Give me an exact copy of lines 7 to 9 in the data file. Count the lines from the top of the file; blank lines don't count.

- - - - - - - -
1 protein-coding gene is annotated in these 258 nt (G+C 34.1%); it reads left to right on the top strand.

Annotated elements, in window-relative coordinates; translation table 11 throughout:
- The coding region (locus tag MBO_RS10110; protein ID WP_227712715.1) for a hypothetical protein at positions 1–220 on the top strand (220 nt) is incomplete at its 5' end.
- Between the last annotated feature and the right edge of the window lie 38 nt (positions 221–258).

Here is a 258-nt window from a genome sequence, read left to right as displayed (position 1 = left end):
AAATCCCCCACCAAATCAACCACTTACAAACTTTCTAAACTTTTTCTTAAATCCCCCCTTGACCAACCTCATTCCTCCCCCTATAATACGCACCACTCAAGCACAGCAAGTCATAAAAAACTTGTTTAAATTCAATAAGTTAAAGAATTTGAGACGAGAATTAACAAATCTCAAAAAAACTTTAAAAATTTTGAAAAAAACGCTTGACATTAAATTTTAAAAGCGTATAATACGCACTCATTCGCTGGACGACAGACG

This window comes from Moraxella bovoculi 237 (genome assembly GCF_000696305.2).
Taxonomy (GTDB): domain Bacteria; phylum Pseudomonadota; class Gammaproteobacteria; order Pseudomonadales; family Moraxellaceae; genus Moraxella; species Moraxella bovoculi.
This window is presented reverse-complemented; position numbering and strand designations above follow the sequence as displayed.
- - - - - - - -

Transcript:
This window comes from Moraxella bovoculi 237 (genome assembly GCF_000696305.2).
Taxonomy (GTDB): domain Bacteria; phylum Pseudomonadota; class Gammaproteobacteria; order Pseudomonadales; family Moraxellaceae; genus Moraxella; species Moraxella bovoculi.
This window is presented reverse-complemented; position numbering and strand designations above follow the sequence as displayed.